I've used a lot of dulce de leche before- dulce de leche brownies" and dulce de leche cheesecake squares but I never posted the recipe I used to make dulce de leche from scratch. Which is to say, from milk as opposed to condensed milk.
The reason I didn't give you my previous dulce recipe is that the process took 8-12 hours and required that I wake up throughout the night to stir it. In retrospect, this may have been because I used an electric stove (which does not maintain a constant temperature) and I made several quarts at once (extending the cooking time).
I am happy to say that *this* dulce de leche-- or cajeta, if your prefer, or my bastardized version-- takes much less time. Roughly an hour, or a bit more if you prefer a thicker final product. The flavor is fantastic and this is definitely well worth it. You can spoon it over ice cream, or make something baked, or eat it straight out of the jar, or spread it over toast with chocolate. Believe me, you'll find ways to use it.
Dulce de Leche
makes about 1 cup
1 quart milk - goat (for cajeta) or cow (dulce de leche). Use the best you can find.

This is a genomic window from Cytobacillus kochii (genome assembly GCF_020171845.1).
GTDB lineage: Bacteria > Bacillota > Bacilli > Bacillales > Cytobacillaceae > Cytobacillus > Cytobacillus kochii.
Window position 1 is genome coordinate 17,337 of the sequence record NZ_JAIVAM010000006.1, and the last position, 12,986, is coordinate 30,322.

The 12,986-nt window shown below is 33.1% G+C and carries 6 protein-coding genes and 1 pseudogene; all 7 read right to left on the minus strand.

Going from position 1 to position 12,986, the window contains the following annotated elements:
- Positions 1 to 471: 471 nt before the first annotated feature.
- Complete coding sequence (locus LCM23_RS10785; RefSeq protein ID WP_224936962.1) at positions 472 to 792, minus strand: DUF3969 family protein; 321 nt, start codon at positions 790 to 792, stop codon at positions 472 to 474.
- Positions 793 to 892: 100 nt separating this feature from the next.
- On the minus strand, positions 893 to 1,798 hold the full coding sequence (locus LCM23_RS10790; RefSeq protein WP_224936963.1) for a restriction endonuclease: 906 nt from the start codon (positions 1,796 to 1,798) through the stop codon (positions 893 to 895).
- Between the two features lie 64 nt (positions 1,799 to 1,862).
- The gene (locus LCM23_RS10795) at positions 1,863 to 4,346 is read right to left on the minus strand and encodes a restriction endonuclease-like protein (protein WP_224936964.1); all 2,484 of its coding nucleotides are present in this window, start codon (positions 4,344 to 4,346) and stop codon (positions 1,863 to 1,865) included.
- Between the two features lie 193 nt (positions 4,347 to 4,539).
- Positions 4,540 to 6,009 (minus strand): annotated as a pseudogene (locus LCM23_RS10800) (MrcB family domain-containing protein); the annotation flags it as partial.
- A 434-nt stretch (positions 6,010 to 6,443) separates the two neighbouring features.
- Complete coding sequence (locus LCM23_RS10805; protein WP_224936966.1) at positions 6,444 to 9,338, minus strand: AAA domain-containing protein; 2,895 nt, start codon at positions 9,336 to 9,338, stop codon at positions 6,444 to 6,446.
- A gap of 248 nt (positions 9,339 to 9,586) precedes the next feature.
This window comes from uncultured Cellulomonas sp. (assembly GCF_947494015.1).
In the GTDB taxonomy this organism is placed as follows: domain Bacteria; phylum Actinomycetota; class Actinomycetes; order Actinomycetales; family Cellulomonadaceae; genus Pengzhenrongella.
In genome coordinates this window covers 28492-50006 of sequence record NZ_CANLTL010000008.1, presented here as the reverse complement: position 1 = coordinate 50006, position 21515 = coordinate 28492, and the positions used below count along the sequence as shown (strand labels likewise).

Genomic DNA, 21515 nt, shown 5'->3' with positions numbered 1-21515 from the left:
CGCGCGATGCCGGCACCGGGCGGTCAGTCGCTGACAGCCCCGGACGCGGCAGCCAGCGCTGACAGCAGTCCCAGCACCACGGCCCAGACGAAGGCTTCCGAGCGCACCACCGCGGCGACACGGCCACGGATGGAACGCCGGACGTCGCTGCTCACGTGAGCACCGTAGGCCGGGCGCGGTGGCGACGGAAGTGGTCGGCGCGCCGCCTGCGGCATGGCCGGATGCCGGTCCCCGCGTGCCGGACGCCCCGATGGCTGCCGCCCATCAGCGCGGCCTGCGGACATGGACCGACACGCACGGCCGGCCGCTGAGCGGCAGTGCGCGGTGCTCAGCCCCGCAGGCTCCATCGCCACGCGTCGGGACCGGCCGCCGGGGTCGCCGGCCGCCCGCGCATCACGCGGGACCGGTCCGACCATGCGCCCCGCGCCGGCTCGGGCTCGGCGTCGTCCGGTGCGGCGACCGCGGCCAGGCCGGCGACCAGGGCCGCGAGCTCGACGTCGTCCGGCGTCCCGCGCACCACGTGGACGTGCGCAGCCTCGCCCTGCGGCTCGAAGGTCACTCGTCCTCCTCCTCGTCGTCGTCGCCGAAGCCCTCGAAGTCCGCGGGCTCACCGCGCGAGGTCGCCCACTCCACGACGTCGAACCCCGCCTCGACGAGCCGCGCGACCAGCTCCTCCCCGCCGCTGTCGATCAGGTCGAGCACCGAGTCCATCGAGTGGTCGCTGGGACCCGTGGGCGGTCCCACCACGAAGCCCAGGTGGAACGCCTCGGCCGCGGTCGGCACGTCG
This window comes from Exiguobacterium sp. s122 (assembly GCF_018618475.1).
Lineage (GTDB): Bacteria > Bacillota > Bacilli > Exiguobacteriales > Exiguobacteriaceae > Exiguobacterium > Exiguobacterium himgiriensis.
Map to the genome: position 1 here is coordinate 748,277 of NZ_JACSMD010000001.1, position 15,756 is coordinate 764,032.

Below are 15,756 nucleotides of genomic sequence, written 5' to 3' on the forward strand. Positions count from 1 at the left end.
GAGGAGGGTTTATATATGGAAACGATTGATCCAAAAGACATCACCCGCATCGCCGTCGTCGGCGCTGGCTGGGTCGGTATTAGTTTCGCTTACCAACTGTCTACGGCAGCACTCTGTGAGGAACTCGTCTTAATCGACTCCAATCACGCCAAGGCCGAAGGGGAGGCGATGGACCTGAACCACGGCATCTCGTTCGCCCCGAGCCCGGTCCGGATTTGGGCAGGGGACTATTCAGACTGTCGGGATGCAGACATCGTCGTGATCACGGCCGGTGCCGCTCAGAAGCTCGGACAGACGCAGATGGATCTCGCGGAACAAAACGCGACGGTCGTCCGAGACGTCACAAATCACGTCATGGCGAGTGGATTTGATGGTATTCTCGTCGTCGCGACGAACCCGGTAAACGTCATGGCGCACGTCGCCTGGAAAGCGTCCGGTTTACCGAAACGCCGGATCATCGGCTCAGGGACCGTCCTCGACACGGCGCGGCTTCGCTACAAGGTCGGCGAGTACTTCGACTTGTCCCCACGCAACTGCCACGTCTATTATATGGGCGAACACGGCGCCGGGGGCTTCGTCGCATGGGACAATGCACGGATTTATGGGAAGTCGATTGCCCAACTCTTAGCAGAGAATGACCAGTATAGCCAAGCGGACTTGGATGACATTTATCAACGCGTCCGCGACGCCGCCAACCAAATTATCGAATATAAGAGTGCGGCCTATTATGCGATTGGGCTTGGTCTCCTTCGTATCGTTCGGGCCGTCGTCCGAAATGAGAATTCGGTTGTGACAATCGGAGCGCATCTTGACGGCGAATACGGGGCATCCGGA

1 cup granulated sugar
1 vanilla bean (for dulce de leche) or cinnamon stick (cajeta)
1/2 teaspoon baking soda, dissolved in 1 tablespoon water
In a saucepan (at least 3qt), combine the milk and sugar. Split the vanilla bean (if using) along its length and scrape the seeds into the pot, then throw in the pod. Bring to a simmer, stirring until the sugar dissolves.
Remove from the heat after it reaches a simmer, and add the water/baking soda, stirring vigorously. The mixture will foam. When it settles, return it to the heat and keep an eye on it- it may still foam further. Bring it to a brisk simmer and keep it there for about an hour, or until it turns the shade of brown and consistency that you desire (this can range from maple syrup to jam). Once it simmers you can leave it be, checking in on it every so often, so long as you watch closely as it nears completion.
When you've got it where you want it (mine is like pourable caramel), take it off the heat, strain it, and cool it. This will keep up to a month in the fridge and ages in the freezer.
NOTE: Cajeta is goat's milk and cinnamon, and dulce de leche is cow's milk and vanilla. I used goat's milk and vanilla and have no idea what to call it. Next time I'll try it with cinnamon- it is important to use the cinnamon stick rather than the powder for this process.